The accompanying displays include newspapers, cultural announcements including record releases and concert dates, railway tickets for the new Hejaz Railway network, details on the local artisan tile industry, photographs of locals enjoying the corniche and waterfront amenities, union calls for solidarity and action against British injustices, as well as materials concerning the Jaffa orange trade that was vital to the region’s growth and development.
There are a number of pieces of art interlaced throughout the exhibition, including The Dove by Nasser Soumi. Its title stems from the name sailors gave to Jaffa and is a rich canvas made from quicklime, indigo, fragments of seashells and citrus peel from Jaffa that speaks of identity, exile and longing.
A huge piece by Amir Zuabi, Cold Floors, covers an expanse of the gallery floor with stone and tile fragments. It is a bittersweet tribute to pre-Nakba Jaffa’s rising stature and inhabitants, particularly the city’s artisanal tile industry.
Between 1947 and 1948, Zionist militias demolished entire Palestinian neighbourhoods in Jaffa, along with hundreds of Palestinian coastal towns and villages, casting much of the destroyed homes into the sea. Zuabi and his son would walk along the coast, gathering fragments of tiles washed ashore. Cold Floors is essentially a map, a defiant reconstruction and celebration of Jaffa’s Palestinian neighbourhoods that were flourishing before the Nakba.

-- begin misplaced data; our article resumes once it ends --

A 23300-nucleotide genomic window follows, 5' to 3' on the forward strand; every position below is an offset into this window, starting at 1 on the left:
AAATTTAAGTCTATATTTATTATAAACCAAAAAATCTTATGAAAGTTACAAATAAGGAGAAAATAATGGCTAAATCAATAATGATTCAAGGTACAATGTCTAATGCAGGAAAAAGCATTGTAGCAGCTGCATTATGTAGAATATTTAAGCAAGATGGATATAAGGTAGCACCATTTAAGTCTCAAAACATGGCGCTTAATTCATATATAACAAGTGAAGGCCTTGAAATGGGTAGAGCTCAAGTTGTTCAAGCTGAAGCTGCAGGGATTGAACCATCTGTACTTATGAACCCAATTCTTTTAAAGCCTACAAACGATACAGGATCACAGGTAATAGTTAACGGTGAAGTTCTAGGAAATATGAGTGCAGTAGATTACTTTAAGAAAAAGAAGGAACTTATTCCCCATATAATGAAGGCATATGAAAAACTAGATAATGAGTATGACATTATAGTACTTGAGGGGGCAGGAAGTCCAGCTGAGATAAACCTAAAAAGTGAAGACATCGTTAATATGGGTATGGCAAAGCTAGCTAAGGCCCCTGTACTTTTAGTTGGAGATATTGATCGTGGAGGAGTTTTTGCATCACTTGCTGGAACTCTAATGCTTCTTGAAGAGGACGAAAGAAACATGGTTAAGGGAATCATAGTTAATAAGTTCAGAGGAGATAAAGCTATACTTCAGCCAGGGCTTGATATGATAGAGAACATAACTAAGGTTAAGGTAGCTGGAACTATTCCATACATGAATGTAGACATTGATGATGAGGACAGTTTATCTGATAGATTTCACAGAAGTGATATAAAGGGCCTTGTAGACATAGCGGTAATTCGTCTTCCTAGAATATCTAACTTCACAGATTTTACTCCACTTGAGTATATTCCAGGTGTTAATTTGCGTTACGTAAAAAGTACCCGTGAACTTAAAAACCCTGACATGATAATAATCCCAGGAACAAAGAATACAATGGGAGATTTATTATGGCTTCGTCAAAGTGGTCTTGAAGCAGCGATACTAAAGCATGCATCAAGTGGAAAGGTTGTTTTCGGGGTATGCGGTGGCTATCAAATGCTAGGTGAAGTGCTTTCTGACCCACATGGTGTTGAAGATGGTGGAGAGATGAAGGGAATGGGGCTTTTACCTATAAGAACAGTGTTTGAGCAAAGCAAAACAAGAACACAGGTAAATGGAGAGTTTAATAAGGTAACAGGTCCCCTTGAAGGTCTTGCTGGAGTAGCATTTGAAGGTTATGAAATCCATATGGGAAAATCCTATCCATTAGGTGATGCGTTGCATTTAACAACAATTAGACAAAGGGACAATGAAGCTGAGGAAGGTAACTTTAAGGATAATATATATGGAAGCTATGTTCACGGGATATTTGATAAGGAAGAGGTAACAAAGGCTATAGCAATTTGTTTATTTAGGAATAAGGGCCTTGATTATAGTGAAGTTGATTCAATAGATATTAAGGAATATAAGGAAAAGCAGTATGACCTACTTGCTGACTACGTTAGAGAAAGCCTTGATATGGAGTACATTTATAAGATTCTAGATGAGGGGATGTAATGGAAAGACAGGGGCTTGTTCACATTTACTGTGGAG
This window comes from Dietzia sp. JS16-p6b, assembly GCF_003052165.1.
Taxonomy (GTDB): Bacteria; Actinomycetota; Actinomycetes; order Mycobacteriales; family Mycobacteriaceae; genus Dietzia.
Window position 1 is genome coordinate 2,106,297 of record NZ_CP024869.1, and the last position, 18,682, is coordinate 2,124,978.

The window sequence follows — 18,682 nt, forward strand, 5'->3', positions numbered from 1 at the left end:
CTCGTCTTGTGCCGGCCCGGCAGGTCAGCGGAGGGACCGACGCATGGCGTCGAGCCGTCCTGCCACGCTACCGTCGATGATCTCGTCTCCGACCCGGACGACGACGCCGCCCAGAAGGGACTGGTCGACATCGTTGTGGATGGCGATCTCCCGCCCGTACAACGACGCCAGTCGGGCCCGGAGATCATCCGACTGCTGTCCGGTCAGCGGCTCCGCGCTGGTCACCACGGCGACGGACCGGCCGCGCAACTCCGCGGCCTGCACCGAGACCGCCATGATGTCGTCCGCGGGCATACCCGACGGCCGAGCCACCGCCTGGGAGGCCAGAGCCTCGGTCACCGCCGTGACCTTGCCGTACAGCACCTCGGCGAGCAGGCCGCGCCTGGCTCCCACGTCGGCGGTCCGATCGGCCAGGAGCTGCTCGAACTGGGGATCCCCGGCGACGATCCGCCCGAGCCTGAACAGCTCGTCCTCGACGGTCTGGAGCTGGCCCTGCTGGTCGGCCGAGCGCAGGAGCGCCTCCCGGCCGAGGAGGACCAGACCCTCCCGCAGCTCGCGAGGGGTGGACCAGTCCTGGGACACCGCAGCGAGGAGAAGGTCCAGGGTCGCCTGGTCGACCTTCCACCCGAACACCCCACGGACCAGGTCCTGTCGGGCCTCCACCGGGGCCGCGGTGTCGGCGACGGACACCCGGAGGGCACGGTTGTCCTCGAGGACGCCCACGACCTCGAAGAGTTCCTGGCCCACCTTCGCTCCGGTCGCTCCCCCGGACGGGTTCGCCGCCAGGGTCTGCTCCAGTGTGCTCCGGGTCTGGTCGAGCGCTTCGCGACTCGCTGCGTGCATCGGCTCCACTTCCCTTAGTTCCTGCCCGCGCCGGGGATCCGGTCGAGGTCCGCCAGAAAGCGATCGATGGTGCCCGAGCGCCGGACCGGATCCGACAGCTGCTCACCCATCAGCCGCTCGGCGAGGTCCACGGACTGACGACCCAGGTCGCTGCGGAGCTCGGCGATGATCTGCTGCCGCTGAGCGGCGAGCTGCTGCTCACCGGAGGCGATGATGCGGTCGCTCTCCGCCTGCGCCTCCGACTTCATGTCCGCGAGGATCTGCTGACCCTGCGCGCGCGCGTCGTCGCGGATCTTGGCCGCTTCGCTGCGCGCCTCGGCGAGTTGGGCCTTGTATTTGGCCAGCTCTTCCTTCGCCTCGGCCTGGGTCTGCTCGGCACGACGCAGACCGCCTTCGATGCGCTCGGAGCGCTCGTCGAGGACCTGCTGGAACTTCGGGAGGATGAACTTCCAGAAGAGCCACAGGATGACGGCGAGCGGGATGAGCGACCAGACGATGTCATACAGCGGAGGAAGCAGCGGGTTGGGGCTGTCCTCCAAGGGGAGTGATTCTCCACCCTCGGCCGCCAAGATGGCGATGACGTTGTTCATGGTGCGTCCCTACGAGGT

The remainder of the exhibition chronicles the massacres, destruction, fragmentation and displacement that the Nakba wrought on historical Palestine. While the exhibition is a lament for what was ultimately lost, it is at its heart a celebration of achievement, a rich and eclectic record of Palestine’s cultural and commercial achievements over several centuries despite being under the control of foreign powers, whether Ottoman, British or Zionist.
The exhibition is representative of director Laidi-Hanieh’s vision for the Palestinian Museum. “Because we are a museum, we can create this immersive experience and environment where you show the visitor what is in books, visual archives, in people’s memoirs.
“We are able to leverage all of this to create an object list which is translated into an exhibition, where you have access to all this information which is buried in an archive somewhere, in a book somewhere, in a Facebook post somewhere — but for the first time it’s all around you. And we can top it off by having the drone footage, video footage, interactive footage and commissioning artwork, so that you have this total experience that acts on your senses, acts on your cognition.”
The Palestinian Museum’s ability to pull together an engaging, comprehensive and important exhibition such as A People by the Sea is an achievement, given the challenges faced by Palestinian cultural institutions. It is an empowering act of cultural resistance that exposes and challenges the narratives of the coloniser.